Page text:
Mr. POE of Texas. Mr. Speaker, Saturday was the day that Lanier Middle School students from Houston, Texas, had been looking forward to for a long time. They were going to get to see where the President of the United States lived. This was even more exciting because it was the first time in 5 years that Lanier had been successful in scheduling a tour of the White House. Then last week, 2 days before they were set to go on their tour, they got the bad news. They were no longer welcome in the people's house.
Mr. Speaker, I know one of the parents of the kids at Lanier Middle School. Here's what she said:
It's disappointing. But it is particularly disappointing to me because I think it teaches the kids a bad lesson of not keeping your word. I think that's bad for the kids.
Harvin Moore, a trustee from the Houston Independent School District, wrote the White House when he got the bad news, and here's what he said:
Next week, 80 students from Lanier Middle School will be spending their spring break touring our Nation's capital.
They have been planning the trip for a year. They have completed background checks and received confirmation that they would be welcomed to the White House and, as you can imagine, were very excited about that.
Now we find ourselves in the position of having to explain to them that their plans have been abruptly canceled and they will not be welcome at the White House after all.
Frankly, that's a hard thing to do as we don't understand the reason ourselves.
We don't understand why, out of a $1.6 billion Secret Service budget, the administration believes that \1/20\th of 1 percent that is required to fund the White House tours is one of the first things to go.
We don't understand why the administration would choose to cancel the program that touches the public the most, in return for a truly minuscule budget savings.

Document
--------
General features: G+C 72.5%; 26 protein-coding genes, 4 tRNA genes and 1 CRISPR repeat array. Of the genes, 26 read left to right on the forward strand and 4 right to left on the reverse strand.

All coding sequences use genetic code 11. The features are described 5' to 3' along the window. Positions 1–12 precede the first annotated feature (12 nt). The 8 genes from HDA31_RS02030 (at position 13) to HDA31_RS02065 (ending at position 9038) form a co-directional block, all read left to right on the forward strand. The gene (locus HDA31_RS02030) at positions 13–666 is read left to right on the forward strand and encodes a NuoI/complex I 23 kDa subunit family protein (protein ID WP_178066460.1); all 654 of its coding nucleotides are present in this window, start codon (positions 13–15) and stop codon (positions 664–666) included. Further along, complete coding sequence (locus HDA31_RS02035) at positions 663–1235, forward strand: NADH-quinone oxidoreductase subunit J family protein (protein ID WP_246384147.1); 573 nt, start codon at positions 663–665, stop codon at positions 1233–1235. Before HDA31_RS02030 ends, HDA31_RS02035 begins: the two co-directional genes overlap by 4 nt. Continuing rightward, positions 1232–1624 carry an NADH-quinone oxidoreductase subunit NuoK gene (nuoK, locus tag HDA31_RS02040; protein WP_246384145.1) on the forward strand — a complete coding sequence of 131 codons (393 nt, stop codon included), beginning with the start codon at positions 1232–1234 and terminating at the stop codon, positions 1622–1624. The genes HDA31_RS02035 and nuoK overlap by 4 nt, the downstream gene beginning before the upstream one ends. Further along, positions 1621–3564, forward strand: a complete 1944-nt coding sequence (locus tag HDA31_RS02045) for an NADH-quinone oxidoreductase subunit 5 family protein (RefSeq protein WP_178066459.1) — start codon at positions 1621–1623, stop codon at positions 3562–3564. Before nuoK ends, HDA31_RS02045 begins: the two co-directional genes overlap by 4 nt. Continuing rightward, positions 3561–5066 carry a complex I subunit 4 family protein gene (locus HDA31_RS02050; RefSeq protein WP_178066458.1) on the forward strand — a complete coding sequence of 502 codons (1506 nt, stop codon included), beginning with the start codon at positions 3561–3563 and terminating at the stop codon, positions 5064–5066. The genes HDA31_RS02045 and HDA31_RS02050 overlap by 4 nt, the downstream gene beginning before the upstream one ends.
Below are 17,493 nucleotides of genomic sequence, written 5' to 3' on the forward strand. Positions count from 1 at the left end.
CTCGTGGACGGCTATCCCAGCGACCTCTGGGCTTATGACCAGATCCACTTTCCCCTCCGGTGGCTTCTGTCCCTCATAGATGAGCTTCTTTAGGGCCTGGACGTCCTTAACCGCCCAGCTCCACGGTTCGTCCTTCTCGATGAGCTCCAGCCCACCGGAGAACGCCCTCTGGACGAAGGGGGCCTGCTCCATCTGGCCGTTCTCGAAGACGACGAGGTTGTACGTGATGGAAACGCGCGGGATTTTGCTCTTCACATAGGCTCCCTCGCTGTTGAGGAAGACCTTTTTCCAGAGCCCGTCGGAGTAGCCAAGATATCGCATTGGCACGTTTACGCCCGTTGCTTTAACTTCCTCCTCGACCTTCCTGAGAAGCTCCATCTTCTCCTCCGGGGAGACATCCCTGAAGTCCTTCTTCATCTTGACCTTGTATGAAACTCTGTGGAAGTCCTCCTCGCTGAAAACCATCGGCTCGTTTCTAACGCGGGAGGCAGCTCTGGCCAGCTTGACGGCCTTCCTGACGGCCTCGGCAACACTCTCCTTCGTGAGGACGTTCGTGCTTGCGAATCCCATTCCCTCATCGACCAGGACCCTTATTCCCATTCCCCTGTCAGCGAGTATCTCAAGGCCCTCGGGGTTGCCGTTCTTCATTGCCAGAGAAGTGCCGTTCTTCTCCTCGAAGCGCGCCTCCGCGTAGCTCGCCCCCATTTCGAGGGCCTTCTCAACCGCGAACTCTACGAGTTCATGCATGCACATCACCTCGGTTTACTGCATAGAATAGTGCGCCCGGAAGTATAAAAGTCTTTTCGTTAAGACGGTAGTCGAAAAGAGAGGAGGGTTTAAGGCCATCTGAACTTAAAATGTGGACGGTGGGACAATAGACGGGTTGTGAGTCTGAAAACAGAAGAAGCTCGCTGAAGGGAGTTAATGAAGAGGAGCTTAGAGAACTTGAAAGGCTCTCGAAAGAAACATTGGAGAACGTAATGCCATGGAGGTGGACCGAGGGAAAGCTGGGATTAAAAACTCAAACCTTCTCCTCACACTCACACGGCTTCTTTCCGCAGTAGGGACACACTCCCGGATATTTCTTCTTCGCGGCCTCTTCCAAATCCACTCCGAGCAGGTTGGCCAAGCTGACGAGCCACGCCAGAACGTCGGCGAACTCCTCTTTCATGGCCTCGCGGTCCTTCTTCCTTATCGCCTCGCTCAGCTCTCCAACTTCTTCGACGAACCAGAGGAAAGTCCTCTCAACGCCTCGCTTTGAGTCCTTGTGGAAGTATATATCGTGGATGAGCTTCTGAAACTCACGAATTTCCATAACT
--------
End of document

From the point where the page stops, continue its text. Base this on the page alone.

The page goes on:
We don't understand, Mr. President, why you have chosen to disinvite schoolchildren from their White House.
The First Lady has referred to the White House as the ``People's House.'' I agree with her. It is the ``People's House--it is our house.''
Mr. Moore continued in his letter:
One Lanier parent described having to tell her son he was no longer welcome at the White House: The word ``sequester'' doesn't mean anything to this student. First Lady Michelle Obama said that the White House is our house. Well, it doesn't feel like it anymore.
Mr. Speaker, Lanier students from Texas are not alone. Thousands of students nationwide are gearing up for spring break, and the cherry blossom festival is just a few weeks away. These trips require planning, time, and, yes, even money. Bake sales, car washes, parents taking time off of work were all involved so kids could come to Washington to tour the White House.
But the President, unfortunately, has punished the people for the sake of a few nickels. Perhaps the White House forgot what the First Lady has said, which is posted on the home page of whitehouse.gov:
This is really what the White House is all about. It's the ``People's House.''
Well, Mr. Speaker, if this is true, the President should take the padlocks off the White House doors, put the welcome mat back on the front porch, because America's kids should not be evicted from their White House.
Mr. Speaker, the open-door philosophy of the White House is a uniquely American idea where the people of the country can come see where the President of the United States, the most powerful person in the world, actually lives.
This is uniquely American. You go to other countries and, whether they're democracies or not, they don't let you near the home of where the head leader lives. But only in America have we done this.
So, Mr. Speaker, I would encourage the President to keep his word. Let the people back in. And as students come to Washington, D.C., they should know that the U.S. Capitol is open for business and that Members of Congress, their staff, and the tour guides at the Capitol Visitor Center will be glad to take them through the Capitol. In fact, earlier this morning, there were about 70 kids from Westchester, New York, seated here before we opened for business, getting a history lesson from one of our Parliamentarians.
Mr. Speaker, the Capitol is open, but neither the White House nor the U.S. Capitol should ever close its doors and ban the people from the people's houses.
And that's just the way it is.